Water/Wastewater

  • How Does Noise Pollution Affect Marine Life?

How Does Noise Pollution Affect Marine Life?

Feb 20 2016 Read 3210 Times

As our knowledge and experience as a species has unfolded, we have learned to traverse great distances at high speeds, mine valuable resources from untold depths and reach remote oceanic locations with ease. However, with these innovations and abilities comes a knock-on effect on the other species with which we share this planet and these waters – noise pollution.

A few years ago, it was learned that noise pollution could affect marine life feeding habits, especially with regard to the foraging patterns of blue whales. Now, a new study published in Nature Communications indicates that the consequences could be far worse than a missed meal – those affected by noise pollution could end up becoming a meal themselves.

Damselfish in Distress

A team of scientists at the University of Exeter and the University of Bristol carried out a number of experiments on damselfish, a particular strain of species which boasts more than several hundred varieties and is found mostly in tropical habitats. Conducting investigations both in a controlled laboratory situation and in the wild, the team found that damselfish were intensely affected by sonar interference when it came to avoiding predators.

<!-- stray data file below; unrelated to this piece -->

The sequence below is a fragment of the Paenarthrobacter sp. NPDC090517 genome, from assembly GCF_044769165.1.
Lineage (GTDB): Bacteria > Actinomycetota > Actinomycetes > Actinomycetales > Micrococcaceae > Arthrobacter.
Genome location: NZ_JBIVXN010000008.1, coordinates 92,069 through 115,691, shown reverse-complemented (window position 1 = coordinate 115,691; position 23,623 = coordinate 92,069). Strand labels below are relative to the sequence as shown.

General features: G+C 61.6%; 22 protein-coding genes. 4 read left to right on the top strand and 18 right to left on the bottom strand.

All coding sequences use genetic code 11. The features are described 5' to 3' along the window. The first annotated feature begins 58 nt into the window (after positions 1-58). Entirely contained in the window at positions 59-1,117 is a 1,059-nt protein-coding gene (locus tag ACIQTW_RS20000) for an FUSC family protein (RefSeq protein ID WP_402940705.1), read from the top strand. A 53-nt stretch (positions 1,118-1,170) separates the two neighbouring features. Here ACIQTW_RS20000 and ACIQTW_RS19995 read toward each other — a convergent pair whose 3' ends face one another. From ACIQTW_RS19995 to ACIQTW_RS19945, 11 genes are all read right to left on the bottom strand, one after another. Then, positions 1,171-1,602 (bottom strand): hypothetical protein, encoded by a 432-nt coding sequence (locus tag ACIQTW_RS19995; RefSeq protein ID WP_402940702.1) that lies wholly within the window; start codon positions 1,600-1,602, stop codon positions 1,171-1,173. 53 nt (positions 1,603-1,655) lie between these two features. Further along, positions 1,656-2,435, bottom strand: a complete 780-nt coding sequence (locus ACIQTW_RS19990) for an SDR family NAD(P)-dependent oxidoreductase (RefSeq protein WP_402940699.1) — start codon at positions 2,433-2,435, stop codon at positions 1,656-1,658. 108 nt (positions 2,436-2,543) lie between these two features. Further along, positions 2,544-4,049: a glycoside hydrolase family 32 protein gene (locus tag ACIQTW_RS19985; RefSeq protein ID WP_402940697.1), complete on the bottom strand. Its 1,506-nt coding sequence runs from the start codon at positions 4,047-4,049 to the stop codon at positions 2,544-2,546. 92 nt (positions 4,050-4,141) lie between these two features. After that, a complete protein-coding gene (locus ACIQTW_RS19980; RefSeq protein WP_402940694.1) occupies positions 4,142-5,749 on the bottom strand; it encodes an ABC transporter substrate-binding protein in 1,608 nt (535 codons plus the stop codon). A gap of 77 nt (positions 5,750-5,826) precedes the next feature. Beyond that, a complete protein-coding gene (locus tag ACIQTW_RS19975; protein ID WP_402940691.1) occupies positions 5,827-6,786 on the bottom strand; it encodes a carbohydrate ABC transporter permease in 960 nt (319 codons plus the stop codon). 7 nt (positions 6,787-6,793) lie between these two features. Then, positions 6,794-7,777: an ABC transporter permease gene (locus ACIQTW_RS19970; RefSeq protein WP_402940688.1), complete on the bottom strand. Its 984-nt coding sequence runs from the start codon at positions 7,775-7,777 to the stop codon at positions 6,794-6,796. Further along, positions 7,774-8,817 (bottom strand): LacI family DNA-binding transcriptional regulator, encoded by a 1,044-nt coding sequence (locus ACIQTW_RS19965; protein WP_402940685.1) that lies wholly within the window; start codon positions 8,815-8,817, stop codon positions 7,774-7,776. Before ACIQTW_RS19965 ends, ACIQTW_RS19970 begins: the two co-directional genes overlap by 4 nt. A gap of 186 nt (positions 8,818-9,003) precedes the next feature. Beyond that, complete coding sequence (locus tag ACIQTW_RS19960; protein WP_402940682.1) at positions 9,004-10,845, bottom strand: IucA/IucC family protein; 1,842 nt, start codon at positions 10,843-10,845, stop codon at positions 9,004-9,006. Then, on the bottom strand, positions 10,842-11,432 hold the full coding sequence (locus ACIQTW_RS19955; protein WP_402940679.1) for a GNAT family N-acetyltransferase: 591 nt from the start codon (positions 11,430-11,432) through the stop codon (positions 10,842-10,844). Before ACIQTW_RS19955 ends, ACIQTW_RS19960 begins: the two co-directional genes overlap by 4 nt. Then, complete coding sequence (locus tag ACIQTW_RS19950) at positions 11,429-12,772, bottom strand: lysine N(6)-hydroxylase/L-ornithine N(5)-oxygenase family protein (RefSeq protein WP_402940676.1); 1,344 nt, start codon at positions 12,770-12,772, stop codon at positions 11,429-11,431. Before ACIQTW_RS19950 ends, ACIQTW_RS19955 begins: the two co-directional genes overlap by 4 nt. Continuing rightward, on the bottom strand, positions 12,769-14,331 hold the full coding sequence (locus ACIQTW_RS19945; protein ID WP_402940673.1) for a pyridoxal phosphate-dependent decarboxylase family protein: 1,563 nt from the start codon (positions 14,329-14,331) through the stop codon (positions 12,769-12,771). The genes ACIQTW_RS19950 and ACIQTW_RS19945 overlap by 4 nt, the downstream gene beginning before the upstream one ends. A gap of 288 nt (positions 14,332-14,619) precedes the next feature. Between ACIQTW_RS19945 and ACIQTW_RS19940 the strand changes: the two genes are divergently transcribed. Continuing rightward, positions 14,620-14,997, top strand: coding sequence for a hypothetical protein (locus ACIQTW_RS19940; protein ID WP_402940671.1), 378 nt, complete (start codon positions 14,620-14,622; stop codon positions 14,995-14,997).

Regardless of whether the noise was produced by a real motorboat overhead (as in the wild) or by a sound recording (as in the laboratory), the damselfish were far more likely to succumb to the jaws of a predator than in tranquillity. Their most likely predator in the wild is the dusky dottyback, which was recently found to be something of a chameleon in the marine kingdom.

“The combination of stress and poor responses to strikes by predators is why these fish become such easy prey,” explained Andy Radford, who is a co-author on the study.

Noise Pollution by the Numbers

  • Sound travels five times more quickly when underwater than it does through air.
  • Noise pollution is most commonly found in the most densely packed habitats – for example, shallow coral reefs are home to over 25% of the ocean’s biodiversity, despite the fact that they only make up significantly less than 1% of its floor surface area.
  • The Australian government estimate that half a million motorboats will traverse the Great Barrier Reef by 2040.
  • Fish subjected to noise pollution consume as much as a third more oxygen than normal, indicating their elevated stress levels.
  • Damselfish disorientated by noise pollution were 200% more likely to be eaten by a predator and six times less likely to even attempt escape.

Not Just Sea Life that is Under Threat

Noise pollution doesn’t just affect life under the waves, either. A recent study by the University of Sheffield found that noise pollution could threaten the lives of baby birds and interrupt breeding patterns. This is largely because parents can’t hear the distressed chirping of their young, leading to neglect and starvation.

Meanwhile, some species of bat do not depend on sonar, as many people think, but on a highly-sharpened sense of hearing. This allows them to hear the slightest rustling of prey in amongst the undergrowth and pinpoint their location – noise pollution throws a sizable spanner into those works. As such, the din we insist on making could be having a disastrous effect on our fellow Earth dwellers without us even knowing it.  

Image Source: Richard Ling

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